Stocks of video game producers NetEase (NASDAQ:NTES), Glu Mobile (NASDAQ:GLUU), and Activision Blizzard (NASDAQ:ATVI) have done extremely well this year, comfortably outperforming the NASDAQ 100 Technology Sector index.

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And these stocks don't look like they will run out of steam anytime soon. Two of them have strong gaming pipelines to take advantage of industry growth trends, while the other is aggressively working toward a turnaround. Let's take a closer look at the reasons why these three companies look set for more upside.

NetEase: Riding terrific mobile growth

NetEase is a Chinese technology company that provides services including games, advertising, email, and e-commerce. Its game partners include Blizzard Entertainment, a subsidiary of Activision Blizzard responsible for games including World of Warcraft and Overwatch, and Microsoft subsidiary Mojang AB, which is responsible for games including Minecraft

NetEase's mobile gaming business is on a tear, supplying  73% of the company's revenue in the fiscal first quarter as compared to 64% in the year-ago period. This isn't surprising as the company has come out with all guns blazing in the mobile gaming space over the past year, setting up an arsenal  of over 100 mobile games.

A woman lying on her stomach on the floor while using her cellphone.

Image source: Getty Images.

NetEase's vast mobile gaming portfolio sets the company on its way to tap growth in China's mobile gaming market that's expected to generate  $21 billion in revenue in 2020 as compared to $11.2 billion in 2016. More importantly, the Chinese online gaming specialist has deployed a shrewd strategy of bringing its popular PC games to mobile, thereby transitioning its users from one platform to another.

This strategy should continue working in NetEase's favor as mobile games are expected to enjoy a greater clout in China's video gaming industry as other platforms such as PC games continue to decline. Newzoo estimates  that mobile will account for 63% of China's mobile gaming revenue by 2020 as compared to just 46% last year, and NetEase will be one of the prime beneficiaries of this trend.

Moreover, the stock is cheap with a trailing price-to-earnings (P/E) ratio  of just 21, which is lower than the industry median  of 33.

Glu Mobile: Turning around

Glu Mobile got off to a rocky start earlier this year as its games were failing to sustain their momentum once the initial hype around their celebrity focus died. Its new strategy aims to improve graphics and gameplay to push in-app purchases higher. It's also started licensing intellectual property from Major League Baseball, so it is now able to use original names and likenesses of all 30 MLB teams in the Tap Sports Baseball franchise, increasing the authenticity of this title.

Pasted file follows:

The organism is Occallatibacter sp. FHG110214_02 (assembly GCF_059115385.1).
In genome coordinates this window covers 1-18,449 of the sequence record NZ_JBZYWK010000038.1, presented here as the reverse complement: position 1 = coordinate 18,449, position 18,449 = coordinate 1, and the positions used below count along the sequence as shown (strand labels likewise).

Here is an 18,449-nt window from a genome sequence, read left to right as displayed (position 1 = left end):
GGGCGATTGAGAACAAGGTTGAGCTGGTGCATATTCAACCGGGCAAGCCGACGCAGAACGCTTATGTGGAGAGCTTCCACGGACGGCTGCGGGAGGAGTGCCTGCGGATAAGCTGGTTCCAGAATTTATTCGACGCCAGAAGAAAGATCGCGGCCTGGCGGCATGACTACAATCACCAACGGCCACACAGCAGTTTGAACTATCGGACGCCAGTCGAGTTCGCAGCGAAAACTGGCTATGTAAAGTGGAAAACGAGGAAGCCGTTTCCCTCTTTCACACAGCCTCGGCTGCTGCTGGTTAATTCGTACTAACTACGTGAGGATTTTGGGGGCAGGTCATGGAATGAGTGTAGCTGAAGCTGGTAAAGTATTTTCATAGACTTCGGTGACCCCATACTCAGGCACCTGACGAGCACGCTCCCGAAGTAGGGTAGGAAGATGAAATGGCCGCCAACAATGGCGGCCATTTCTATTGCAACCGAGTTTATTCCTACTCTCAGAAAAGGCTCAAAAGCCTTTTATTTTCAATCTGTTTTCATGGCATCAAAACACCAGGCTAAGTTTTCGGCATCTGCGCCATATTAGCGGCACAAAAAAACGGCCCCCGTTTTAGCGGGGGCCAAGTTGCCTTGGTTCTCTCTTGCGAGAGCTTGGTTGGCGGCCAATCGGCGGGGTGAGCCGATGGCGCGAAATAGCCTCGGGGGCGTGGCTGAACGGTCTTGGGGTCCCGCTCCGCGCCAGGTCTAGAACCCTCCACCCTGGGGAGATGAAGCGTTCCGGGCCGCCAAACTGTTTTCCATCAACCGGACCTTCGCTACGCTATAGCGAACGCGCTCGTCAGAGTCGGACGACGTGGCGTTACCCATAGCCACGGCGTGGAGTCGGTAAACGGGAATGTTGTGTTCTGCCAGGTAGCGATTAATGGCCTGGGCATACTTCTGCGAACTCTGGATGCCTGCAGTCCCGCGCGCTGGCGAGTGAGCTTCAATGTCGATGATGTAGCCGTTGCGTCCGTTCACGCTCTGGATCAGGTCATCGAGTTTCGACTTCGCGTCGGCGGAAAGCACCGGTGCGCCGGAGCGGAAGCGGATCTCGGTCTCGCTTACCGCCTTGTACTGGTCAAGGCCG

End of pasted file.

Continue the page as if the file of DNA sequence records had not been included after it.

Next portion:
The good news for Glu investors is that its new strategy is reaping results as its average bookings per monthly active user increased 67% year-over-year during the last reported quarter, indicating that users are spending more money on its games. Not surprisingly, the stock has started gaining momentum of late, rising close to 17% in the past three months.

More importantly, Glu Mobile's bookings for the current fiscal year are 33% higher than 2016, indicating that its revenue could jump substantially since the company's revenue closely reflects its bookings.

Activision Blizzard: Staying strong

Activision Blizzard has been the pick of the lot when it comes to video gaming stocks, rising close to 60% in 2017. The stock is currently trading at the higher end of its 52-week range, but this shouldn't deter investors from making a bet on this video gaming giant given the way its titles are performing.

Activision's titles have terrific staying power as gamers have spent 40 billion hours playing its games, thanks mostly to the popularity of Overwatch, an online multiplayer shooting game. The title added 5 million users to Activision Blizzard's coffers last quarter, taking the registered player base to 30 million. What's more, Activision has found a lucrative way to try to monetize this title by launching an esports league.

Meanwhile, Activision is set to launch a sequel to its highly popular Destiny later this year, which could positively impact its margins due to a higher price point and an expansion pass for gamers to access downloadable content. Not surprisingly, analysts expect Activision Blizzard's earnings to keep growing at a terrific pace, clocking annual growth of over 18% for the next five years.

What's more, the company's forward P/E ratio of 25 is lower than its 13-year median P/E ratio of 29, indicating that it could be good value given its growth potential.

Teresa Kersten is an employee of LinkedIn and is a member of The Motley Fool's board of directors. LinkedIn is owned by Microsoft. Harsh Chauhan has no position in any stocks mentioned. The Motley Fool owns shares of and recommends Activision Blizzard. The Motley Fool recommends NetEase. The Motley Fool has a disclosure policy.